Minnesota Healthcare Fraud/Medicare Fraud Enforcement

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In Minnesota, major healthcare fraud is civilly and criminally prosecuted by the District of Minnesota United States Attorney’s Office and the State’s own Medicaid Fraud Control Unit.

The federal government often accomplishes this task with the assistance of the Minnesota Medicaid Fraud Control Unit (MFCU). The MFCU takes the responsibility of stopping fraud very seriously and is often assisted in its efforts by the bravery and actions of whistleblowers.

Modeled after the federal False Claims Act, the Minnesota False Claims Act permits private citizens to bring qui tam actions on behalf of the State of Minnesota to recover treble damages and civil penalties. Minn. Stat. § 15C.01, et seq.

Nolan Auerbach & White represents whistleblowers in federal court only. We will bring cases on behalf of whistleblowers under the Minnesota qui tam statute as part of an action under the federal False Claims Act. We do so under the Court’s pendent jurisdiction.

The liability provisions of the Minnesota False Claims Act, Minn. Stat. § 15C.02, provides liability for any person who:

(1) knowingly presents, or causes to be presented, to an officer or employee of the state or a political subdivision a false or fraudulent claim for payment or approval;

(2) knowingly makes or uses, or causes to be made or used, a false record or statement to get a false or fraudulent claim paid or approved by the state or a political subdivision;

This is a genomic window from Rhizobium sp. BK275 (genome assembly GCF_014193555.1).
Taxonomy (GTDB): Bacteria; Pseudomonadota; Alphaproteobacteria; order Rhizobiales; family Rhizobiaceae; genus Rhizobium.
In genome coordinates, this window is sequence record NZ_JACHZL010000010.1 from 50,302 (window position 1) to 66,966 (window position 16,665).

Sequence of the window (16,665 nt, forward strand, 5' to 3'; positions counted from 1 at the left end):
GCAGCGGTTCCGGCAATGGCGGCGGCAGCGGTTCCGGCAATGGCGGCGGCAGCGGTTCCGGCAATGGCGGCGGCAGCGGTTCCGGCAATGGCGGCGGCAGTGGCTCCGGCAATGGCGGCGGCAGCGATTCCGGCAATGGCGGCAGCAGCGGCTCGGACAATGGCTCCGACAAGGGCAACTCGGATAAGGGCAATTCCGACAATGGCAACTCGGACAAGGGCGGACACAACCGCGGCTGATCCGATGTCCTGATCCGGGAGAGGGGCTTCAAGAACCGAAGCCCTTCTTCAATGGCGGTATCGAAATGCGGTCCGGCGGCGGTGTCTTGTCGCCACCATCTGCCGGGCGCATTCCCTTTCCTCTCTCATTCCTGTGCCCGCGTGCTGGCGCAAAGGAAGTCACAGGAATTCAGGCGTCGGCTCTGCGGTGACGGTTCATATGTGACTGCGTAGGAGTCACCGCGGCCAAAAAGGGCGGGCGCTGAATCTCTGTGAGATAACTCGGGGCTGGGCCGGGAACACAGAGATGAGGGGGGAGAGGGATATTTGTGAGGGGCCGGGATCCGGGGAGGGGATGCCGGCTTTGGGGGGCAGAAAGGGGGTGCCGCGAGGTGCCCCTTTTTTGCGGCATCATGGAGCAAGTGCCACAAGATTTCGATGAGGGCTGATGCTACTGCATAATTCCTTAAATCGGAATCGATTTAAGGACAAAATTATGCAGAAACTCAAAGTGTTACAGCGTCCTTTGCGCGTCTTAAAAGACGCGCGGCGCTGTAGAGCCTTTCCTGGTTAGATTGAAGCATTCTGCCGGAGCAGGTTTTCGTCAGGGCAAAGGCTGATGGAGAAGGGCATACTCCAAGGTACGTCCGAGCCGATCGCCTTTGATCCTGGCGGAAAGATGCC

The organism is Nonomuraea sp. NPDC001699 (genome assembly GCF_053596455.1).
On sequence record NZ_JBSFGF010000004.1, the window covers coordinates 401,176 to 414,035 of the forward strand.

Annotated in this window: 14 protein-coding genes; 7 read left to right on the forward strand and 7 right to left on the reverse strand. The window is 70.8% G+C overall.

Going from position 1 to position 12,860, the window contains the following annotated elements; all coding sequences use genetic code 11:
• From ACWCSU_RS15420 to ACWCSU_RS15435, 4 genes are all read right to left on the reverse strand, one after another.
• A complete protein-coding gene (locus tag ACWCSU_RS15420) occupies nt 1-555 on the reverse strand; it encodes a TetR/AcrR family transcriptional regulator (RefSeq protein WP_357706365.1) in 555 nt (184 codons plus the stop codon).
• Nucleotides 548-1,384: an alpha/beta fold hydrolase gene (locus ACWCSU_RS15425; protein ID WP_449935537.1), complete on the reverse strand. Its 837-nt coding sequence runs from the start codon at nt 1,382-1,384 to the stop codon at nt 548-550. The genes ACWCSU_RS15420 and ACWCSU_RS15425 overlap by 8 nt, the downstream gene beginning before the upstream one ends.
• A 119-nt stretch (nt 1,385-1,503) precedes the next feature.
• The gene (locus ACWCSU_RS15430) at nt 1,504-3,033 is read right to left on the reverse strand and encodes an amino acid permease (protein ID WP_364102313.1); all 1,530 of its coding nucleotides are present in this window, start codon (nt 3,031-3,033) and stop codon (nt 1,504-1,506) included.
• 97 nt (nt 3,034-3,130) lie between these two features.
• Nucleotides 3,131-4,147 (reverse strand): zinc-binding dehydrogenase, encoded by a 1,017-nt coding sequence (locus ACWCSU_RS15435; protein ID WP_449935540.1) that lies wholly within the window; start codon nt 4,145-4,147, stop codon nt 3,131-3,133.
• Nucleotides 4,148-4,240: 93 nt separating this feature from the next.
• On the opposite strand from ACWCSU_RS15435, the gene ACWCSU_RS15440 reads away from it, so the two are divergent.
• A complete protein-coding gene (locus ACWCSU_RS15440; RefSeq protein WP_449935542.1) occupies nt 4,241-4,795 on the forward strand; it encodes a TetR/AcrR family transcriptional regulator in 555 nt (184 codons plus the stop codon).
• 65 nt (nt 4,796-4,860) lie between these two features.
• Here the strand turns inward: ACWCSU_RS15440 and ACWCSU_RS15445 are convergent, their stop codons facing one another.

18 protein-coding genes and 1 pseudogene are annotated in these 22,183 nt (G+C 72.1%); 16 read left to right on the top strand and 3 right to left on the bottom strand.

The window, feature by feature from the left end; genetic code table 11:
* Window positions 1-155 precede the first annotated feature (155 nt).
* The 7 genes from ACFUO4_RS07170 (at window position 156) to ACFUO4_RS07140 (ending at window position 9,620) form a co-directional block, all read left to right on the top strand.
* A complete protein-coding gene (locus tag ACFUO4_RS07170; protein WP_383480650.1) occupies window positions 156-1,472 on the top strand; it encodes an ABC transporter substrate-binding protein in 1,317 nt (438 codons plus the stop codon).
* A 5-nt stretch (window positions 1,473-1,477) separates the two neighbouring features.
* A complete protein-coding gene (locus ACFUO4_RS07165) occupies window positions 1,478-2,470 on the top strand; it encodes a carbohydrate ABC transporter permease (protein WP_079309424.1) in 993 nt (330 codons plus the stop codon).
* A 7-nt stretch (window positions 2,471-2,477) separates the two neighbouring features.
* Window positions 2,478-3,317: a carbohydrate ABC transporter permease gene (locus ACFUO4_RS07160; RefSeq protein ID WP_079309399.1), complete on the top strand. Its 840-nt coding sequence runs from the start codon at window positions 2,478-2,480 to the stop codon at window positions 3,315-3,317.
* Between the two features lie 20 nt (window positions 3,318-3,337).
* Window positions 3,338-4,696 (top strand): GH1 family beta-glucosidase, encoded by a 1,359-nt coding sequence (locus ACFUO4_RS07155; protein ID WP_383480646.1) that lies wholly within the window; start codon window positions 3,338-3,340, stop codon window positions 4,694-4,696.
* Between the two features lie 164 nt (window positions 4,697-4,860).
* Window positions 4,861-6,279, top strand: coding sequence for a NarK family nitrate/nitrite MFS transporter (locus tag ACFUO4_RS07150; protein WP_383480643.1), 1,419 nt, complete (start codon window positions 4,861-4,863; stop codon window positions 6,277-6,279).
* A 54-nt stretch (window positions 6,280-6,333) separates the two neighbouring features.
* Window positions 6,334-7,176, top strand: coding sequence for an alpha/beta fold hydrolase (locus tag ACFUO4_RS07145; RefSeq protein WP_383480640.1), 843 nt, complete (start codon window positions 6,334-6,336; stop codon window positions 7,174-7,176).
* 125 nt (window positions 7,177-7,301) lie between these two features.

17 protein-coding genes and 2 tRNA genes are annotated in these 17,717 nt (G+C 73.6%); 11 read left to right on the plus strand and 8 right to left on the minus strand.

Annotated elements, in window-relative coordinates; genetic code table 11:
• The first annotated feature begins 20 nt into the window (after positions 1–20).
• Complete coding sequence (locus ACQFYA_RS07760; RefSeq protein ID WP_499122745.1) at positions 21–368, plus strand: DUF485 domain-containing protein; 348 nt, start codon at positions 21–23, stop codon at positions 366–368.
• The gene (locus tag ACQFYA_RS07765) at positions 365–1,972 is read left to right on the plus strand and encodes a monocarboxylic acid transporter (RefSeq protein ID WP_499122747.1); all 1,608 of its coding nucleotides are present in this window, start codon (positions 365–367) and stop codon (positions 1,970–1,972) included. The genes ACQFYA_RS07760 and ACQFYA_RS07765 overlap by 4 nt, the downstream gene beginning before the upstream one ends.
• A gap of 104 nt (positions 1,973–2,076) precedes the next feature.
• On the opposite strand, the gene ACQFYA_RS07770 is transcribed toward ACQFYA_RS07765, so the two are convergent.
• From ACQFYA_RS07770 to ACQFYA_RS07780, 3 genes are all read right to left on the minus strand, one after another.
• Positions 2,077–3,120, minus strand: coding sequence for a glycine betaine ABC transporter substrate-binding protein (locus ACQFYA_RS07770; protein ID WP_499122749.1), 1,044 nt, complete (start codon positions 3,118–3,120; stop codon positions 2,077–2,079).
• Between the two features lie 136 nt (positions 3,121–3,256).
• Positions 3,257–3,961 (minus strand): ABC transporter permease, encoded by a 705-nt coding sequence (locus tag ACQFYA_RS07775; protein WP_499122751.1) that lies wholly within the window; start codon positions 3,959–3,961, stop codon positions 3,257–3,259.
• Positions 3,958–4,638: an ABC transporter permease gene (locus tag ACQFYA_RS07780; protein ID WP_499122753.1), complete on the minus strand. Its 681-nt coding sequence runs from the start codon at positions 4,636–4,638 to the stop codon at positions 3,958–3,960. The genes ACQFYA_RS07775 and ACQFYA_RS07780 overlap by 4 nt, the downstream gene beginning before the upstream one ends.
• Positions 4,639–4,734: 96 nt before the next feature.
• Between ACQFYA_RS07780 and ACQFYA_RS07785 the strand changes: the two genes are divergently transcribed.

(3) knowingly conspires to either present a false or fraudulent claim to the state or a political subdivision for payment or approval or makes, uses, or causes to be made or used a false record or statement to obtain payment or approval of a false or fraudulent claim;…

 

Cases completed in Minnesota that were originally brought in a Minnesota federal court include:

DOJ announced that Allina Health System had agreed to pay $16 million to settle allegations that the company fraudulently overbilled three government health care programs. The Government alleged that the company double billed and upcoded for services provided between 1994 and 2001. This settlement also resolved three qui tam actions.

 

Medtronic Inc., a Minnesota based medical technology company, agreed to pay the United States $23.5 million to resolve allegations that the company violated the False Claims Act and caused false claims to be submitted to Medicare and Medicaid by using two post-market studies and two device registries as vehicles to pay illegal kickbacks to doctors who implanted the company’s pacemakers and defibrillators in patients.